Born 1950 in New York City, Pat Cleveland is an American fashion model. Her career as a model began in 1966 when she was on a subway platform with a friend en route to class and was noticed by the assistant to Carrie Donovan, fashion editor at Vogue. Donovan, impressed by Cleveland’s fashionable clothing, invited her to tour the Vogue offices and the magazine subsequently published a feature on her as an up-and-coming young designer.
The article led to her being approached by Ebony which asked Cleveland if she would perform as model for its Fashion Fair national runway tour. Cleveland agreed and decided she would place her aspirations to be a designer on hold and try her luck as a fashion model.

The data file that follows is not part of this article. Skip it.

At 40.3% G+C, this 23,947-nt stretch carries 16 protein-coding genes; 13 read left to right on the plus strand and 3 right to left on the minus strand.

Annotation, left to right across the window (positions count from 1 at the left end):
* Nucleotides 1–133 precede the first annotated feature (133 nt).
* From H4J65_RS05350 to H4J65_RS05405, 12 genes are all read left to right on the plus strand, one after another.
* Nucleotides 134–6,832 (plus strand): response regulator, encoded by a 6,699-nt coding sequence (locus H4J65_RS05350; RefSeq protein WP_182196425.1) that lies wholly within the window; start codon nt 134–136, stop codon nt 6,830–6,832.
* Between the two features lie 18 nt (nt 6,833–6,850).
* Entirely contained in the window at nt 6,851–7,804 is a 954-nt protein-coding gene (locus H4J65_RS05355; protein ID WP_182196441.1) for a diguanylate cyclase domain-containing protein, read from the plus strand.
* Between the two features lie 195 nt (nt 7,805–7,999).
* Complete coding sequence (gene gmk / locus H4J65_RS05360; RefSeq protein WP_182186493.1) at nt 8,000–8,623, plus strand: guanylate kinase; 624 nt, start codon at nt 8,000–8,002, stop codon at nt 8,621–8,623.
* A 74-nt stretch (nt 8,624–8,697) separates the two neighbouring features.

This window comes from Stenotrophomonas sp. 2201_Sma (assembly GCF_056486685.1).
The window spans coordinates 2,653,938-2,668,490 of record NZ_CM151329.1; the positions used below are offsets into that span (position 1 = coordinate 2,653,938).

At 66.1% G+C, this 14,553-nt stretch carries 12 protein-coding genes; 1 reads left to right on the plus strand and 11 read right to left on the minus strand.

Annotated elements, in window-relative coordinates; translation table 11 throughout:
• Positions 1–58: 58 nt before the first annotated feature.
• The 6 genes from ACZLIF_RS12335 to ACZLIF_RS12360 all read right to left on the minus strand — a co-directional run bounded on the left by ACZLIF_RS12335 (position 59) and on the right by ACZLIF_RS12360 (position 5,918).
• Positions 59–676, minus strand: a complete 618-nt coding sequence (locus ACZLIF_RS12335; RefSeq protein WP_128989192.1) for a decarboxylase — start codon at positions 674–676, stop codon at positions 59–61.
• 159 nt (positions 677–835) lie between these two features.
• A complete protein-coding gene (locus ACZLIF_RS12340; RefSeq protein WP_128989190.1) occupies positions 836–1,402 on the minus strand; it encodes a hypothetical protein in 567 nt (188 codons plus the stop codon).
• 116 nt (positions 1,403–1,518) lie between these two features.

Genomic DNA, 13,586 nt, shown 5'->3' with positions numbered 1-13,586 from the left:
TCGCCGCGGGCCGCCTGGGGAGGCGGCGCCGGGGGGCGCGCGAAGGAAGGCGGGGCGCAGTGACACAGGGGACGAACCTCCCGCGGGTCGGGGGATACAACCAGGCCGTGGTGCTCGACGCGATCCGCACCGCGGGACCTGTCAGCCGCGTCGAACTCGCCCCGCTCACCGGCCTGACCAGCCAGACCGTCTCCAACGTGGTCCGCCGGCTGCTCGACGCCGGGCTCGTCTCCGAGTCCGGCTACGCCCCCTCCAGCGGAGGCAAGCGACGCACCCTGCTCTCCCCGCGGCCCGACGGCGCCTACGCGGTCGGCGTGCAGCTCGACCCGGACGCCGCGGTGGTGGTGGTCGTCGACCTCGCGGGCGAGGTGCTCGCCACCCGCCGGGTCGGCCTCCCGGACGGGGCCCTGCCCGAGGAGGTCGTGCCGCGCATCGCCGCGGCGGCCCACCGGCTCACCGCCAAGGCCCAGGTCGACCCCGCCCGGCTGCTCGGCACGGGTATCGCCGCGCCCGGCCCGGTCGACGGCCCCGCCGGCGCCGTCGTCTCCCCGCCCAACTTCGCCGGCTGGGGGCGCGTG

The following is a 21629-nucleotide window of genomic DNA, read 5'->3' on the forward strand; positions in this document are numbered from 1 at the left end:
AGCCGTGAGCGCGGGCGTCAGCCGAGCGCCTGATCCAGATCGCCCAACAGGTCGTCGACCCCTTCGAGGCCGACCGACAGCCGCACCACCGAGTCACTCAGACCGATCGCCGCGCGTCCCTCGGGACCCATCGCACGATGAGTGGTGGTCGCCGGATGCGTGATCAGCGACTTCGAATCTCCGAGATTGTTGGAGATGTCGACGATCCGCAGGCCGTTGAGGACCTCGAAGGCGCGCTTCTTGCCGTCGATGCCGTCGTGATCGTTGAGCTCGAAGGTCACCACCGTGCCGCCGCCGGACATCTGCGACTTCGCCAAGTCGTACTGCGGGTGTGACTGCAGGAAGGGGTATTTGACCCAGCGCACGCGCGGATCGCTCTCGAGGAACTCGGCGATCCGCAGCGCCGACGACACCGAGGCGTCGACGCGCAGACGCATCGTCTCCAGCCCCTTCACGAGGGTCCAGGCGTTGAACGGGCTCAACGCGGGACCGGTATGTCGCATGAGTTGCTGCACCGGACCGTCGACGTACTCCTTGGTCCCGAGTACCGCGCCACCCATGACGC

Cleveland made her first appearance as a fashion model in American Vogue in June 1970, photographed by Berry Berenson and the same year, appeared in the very first issue of Essence magazine. She attained success in the 1970s and was one of the first African-American models within the fashion industry to achieve prominence as a runway model and print model.
As early as 1980, the term “supermodel” was used to describe Cleveland. Former American editor-at-large for Vogue magazine André Leon Talley wrote, “She is the all-time superstar model” in an article for the June 1980 issue of Ebony magazine. He referred to Cleveland as “The first black supermodel, the Josephine Baker of the international runways” in his 2003 published memoir A.L.T.: A Memoir.
These stunning photos captured portraits of Pat Cleveland in the 1970s.